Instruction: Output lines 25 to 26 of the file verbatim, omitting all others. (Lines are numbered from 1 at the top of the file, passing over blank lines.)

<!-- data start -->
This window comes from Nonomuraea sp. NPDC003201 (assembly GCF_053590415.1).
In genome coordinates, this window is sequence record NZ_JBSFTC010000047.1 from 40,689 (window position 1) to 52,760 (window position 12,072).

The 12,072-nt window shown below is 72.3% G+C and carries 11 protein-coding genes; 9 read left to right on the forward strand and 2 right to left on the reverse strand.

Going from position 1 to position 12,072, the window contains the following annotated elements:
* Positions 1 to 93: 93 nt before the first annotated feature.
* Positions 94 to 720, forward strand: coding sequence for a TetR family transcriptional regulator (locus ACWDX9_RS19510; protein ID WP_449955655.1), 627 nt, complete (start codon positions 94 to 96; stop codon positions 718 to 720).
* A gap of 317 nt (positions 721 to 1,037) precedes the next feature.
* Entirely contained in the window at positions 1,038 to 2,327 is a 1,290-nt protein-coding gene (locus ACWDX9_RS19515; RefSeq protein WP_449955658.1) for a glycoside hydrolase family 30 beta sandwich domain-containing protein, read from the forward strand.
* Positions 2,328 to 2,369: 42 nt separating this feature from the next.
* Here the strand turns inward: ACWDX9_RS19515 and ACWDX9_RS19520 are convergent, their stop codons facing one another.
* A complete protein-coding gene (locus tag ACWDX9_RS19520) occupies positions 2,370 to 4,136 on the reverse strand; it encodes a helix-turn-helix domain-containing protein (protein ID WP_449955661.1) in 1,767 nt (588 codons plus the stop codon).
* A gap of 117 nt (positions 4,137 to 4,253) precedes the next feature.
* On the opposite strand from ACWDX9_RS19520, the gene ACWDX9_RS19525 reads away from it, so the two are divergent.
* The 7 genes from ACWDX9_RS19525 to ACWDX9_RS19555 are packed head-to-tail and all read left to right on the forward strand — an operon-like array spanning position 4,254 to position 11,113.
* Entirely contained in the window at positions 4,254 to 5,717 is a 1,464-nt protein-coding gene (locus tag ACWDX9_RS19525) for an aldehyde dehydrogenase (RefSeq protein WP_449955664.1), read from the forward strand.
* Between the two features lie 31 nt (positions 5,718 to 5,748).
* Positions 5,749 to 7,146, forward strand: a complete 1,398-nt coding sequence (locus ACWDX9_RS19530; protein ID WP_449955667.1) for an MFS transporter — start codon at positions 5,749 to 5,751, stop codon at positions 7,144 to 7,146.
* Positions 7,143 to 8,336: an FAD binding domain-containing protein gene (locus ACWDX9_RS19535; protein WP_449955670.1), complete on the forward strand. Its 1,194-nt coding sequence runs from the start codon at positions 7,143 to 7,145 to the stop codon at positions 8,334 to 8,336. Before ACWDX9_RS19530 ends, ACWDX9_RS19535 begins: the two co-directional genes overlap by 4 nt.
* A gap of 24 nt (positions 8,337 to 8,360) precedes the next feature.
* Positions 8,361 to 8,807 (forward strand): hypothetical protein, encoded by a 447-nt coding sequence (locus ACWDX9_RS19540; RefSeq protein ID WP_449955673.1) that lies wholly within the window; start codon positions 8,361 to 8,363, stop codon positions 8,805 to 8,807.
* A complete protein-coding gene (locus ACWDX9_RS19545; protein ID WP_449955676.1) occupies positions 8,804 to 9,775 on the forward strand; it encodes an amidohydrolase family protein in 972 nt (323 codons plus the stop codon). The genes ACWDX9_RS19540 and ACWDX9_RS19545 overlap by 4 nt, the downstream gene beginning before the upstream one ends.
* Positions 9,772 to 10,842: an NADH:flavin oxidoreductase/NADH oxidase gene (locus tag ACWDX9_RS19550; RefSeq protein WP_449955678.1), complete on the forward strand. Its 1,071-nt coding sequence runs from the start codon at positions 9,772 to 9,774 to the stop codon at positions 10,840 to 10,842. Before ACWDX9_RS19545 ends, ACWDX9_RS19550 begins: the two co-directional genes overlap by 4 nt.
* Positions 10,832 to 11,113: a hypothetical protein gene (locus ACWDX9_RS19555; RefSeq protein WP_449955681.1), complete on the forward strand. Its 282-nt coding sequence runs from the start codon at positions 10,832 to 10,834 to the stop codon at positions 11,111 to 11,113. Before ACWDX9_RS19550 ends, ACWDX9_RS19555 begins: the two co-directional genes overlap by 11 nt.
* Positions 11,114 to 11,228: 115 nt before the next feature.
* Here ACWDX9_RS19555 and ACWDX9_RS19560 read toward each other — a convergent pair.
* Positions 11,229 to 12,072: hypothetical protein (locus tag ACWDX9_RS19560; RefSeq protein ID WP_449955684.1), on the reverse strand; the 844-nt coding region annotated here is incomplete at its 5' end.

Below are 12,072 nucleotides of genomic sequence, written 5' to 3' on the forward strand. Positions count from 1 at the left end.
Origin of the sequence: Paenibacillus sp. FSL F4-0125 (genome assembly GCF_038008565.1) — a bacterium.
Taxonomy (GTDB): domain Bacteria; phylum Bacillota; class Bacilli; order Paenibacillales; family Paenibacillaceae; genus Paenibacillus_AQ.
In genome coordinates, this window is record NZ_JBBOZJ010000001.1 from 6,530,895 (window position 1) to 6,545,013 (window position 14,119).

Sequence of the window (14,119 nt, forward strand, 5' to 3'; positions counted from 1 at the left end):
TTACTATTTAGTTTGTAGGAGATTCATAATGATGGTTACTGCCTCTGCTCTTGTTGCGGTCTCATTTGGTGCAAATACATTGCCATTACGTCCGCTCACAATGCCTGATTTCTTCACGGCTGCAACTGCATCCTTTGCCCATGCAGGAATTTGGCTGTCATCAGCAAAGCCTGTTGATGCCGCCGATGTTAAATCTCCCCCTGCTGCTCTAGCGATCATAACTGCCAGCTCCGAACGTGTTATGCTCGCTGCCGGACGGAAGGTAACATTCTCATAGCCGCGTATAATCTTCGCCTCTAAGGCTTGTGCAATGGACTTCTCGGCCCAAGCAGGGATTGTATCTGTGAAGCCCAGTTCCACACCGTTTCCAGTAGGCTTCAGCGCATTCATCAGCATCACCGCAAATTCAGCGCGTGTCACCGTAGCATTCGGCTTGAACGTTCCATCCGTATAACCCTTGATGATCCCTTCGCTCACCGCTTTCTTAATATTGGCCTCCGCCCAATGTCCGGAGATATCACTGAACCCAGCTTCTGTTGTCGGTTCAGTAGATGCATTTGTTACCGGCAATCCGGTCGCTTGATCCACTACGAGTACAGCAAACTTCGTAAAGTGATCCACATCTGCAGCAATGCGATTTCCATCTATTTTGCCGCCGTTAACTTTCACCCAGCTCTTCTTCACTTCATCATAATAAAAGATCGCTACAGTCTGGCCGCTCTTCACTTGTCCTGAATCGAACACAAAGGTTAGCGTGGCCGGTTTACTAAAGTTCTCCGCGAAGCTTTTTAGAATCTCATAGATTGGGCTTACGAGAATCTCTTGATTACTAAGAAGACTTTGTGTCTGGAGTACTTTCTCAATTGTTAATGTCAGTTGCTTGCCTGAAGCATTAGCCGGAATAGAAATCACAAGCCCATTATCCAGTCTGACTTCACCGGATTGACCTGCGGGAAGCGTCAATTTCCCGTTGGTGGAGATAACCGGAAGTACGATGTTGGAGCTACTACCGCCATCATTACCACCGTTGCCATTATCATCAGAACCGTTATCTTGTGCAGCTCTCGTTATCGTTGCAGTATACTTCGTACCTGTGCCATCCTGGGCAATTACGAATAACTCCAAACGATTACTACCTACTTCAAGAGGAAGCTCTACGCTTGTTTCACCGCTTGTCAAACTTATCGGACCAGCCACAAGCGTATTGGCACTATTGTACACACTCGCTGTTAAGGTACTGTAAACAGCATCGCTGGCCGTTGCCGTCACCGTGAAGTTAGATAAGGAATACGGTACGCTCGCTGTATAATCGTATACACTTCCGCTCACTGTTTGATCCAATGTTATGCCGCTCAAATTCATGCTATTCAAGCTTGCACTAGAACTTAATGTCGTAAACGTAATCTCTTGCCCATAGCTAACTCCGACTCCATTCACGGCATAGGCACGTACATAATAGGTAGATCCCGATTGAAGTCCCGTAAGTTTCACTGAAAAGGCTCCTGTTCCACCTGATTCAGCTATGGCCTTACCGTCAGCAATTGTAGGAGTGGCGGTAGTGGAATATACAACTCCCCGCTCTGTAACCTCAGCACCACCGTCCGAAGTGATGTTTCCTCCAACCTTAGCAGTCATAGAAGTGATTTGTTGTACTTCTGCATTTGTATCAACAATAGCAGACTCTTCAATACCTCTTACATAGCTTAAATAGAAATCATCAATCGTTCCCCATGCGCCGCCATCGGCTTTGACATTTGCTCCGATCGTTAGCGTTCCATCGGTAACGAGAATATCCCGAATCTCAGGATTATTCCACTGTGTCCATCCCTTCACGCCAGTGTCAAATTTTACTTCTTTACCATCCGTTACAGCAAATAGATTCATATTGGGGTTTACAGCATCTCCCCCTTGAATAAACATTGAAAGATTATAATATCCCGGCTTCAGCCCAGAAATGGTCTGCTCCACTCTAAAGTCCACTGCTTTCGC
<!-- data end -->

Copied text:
* Here ACWDX9_RS19555 and ACWDX9_RS19560 read toward each other — a convergent pair.
* Positions 11,229 to 12,072: hypothetical protein (locus tag ACWDX9_RS19560; RefSeq protein ID WP_449955684.1), on the reverse strand; the 844-nt coding region annotated here is incomplete at its 5' end.